New dementia guidelines focus on what works - and what doesn’t

To reduce dementia risk eating well and exercising do more than puzzles and pills

Eat well, exercise more: New global guidelines to reduce risk of dementia

The World Health Organization announced on Tuesday its recommendations to reduce the risk of dementia.

People should eat more fruit, vegetables, fish and nuts and walk for about 25 minutes a day to reduce their risk of dementia, the first global guidance of its kind has concluded.

"In the next 30 years, the number of people with dementia is expected to triple", says WHO Director-General, Tedros Adhanom Ghebreyesus. Dementia is a condition characterized by difficulty with memory, thinking, and doing everyday daily activities. Around five to eight percent of people over the age of 60 are afflicted with Alzheimer's disease and other forms for dementia. "Many people have the opportunity to substantially reduce their risk" by using these methods, said Tara Spires-Jones, a professor at the U.K. Dementia Research Institute.

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WHO hopes the guidelines will help health professionals better advise patients on what they can do to help prevent cognitive decline and dementia.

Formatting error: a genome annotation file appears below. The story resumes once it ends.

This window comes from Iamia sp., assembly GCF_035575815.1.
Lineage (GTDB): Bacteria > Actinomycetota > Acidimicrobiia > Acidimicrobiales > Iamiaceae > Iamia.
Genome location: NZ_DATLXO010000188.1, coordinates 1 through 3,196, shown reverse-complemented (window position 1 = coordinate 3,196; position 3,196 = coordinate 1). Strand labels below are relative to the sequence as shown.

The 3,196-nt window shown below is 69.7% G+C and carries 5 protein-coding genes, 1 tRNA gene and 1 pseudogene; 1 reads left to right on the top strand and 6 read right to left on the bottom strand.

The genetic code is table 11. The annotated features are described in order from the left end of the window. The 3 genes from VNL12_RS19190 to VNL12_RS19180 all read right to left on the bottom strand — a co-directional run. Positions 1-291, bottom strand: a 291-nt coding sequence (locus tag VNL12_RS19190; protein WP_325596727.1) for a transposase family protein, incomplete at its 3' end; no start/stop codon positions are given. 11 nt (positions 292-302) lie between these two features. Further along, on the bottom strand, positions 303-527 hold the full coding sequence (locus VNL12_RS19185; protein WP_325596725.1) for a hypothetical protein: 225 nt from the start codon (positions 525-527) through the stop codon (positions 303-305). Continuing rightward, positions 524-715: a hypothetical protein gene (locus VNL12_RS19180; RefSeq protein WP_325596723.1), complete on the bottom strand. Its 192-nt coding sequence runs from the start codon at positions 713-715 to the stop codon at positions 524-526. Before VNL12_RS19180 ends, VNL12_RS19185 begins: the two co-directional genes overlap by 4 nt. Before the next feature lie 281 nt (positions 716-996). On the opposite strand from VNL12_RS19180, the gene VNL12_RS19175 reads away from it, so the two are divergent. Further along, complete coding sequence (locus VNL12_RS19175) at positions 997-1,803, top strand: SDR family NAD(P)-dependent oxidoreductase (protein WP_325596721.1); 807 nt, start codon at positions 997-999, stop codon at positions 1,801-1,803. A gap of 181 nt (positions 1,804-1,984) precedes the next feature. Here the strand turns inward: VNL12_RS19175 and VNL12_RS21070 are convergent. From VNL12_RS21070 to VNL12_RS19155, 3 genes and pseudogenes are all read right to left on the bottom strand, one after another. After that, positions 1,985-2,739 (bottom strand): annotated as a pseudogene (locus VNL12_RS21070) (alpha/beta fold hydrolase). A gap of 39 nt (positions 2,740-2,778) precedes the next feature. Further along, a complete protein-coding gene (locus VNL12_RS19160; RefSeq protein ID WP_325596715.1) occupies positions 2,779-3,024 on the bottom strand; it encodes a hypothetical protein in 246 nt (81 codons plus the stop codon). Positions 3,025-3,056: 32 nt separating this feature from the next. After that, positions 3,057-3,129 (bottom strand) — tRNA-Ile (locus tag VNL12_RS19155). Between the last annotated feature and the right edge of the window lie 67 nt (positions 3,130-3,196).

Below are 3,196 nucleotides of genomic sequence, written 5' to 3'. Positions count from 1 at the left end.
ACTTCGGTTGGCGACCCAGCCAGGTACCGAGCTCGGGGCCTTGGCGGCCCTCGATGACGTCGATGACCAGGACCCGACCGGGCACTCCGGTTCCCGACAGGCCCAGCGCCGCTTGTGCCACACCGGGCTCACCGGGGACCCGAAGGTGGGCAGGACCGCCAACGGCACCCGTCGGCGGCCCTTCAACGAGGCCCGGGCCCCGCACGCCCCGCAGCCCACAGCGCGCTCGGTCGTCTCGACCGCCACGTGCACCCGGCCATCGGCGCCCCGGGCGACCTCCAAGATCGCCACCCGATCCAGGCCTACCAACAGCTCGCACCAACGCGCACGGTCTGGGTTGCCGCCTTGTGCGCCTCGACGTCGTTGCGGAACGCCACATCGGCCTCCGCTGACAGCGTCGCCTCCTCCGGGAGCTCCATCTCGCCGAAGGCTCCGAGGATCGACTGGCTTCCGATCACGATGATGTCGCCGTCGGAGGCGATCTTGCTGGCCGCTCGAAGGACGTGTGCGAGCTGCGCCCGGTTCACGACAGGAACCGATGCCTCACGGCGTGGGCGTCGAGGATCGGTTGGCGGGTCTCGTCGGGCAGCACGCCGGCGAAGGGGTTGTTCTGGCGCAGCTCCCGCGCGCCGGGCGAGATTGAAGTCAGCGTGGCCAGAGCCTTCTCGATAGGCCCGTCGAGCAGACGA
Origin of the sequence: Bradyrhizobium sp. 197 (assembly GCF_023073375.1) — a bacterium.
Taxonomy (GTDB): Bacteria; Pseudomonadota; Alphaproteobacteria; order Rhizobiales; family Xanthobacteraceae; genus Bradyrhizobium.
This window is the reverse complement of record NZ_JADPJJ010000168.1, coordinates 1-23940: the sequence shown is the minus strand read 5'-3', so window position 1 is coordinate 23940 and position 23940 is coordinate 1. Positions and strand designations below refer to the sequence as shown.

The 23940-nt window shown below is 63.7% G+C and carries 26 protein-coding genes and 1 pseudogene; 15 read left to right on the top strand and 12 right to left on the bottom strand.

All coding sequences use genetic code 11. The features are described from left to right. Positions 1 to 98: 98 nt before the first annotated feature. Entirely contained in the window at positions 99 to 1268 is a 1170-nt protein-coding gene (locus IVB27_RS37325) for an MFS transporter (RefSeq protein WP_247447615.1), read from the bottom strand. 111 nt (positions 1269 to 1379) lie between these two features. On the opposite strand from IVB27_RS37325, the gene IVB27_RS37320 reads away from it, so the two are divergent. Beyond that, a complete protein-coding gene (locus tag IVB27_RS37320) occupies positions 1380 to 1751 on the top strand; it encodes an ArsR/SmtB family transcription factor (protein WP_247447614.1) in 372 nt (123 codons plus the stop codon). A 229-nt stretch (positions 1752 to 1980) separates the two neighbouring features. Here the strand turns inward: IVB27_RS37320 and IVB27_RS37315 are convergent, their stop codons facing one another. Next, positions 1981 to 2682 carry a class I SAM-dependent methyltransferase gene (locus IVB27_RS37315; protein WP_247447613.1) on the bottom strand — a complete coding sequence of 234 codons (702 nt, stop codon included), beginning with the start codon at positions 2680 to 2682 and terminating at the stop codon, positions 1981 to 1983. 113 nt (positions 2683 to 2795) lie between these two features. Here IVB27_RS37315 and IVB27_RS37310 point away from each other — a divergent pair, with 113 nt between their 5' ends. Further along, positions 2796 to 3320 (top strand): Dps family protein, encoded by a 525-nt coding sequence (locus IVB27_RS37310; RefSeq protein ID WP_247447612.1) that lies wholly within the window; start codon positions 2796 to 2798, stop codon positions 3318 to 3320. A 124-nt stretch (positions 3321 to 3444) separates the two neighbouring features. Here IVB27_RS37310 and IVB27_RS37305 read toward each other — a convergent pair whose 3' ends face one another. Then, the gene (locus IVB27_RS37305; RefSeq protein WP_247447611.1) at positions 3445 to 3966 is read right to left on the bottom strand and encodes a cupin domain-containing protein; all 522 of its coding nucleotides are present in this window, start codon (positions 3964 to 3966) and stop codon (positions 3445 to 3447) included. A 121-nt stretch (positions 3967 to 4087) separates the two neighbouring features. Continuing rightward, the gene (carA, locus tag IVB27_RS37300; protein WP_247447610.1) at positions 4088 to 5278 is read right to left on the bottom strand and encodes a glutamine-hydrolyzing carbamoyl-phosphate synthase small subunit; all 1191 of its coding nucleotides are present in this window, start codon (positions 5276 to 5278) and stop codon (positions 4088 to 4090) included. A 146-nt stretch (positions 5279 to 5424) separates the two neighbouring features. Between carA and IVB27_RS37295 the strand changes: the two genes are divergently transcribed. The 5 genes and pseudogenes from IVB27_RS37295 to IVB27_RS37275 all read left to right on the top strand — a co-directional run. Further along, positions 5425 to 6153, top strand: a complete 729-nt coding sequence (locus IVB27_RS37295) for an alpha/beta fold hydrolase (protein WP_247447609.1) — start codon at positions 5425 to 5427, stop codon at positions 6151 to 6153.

In addition, the report noted that even though age is a major risk factor for dementia, cognitive decline is not an inevitable effect of old age. At the same time, "we do know that there are some risk factor for dementia that we can actually modify", Dr. Neerja Chowdhary of WHO's mental health and substance abuse division, told reporters in Geneva.

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The guidelines were created to provide healthcare professionals with the knowledge they need to advise patients on the measures they can take to reduce their risk for cognitive decline and dementia.

Conditions like diabetes, high blood pressure, high cholesterol, obesity and depression also played a role in the development of dementia.

The guidelines recommend exercising regularly and following a healthy lifestyle, rather than relying on vitamin supplements or other pills. They also suggest that cognitive training can help stimulate the brain and ward off dementia. "Several systematic reviews of observational studies have concluded that high adherence to the Mediterranean diet is associated with decreased risk of mild cognitive impairment and Alzheimer's Disease, but modest adherence is not", the report states.

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New guidelines have been issued to improve lifestyle choices linked to the condition by the organisation, which said that age is the strongest risk factor for dementia but the disease is not an inevitable outcome of growing older.

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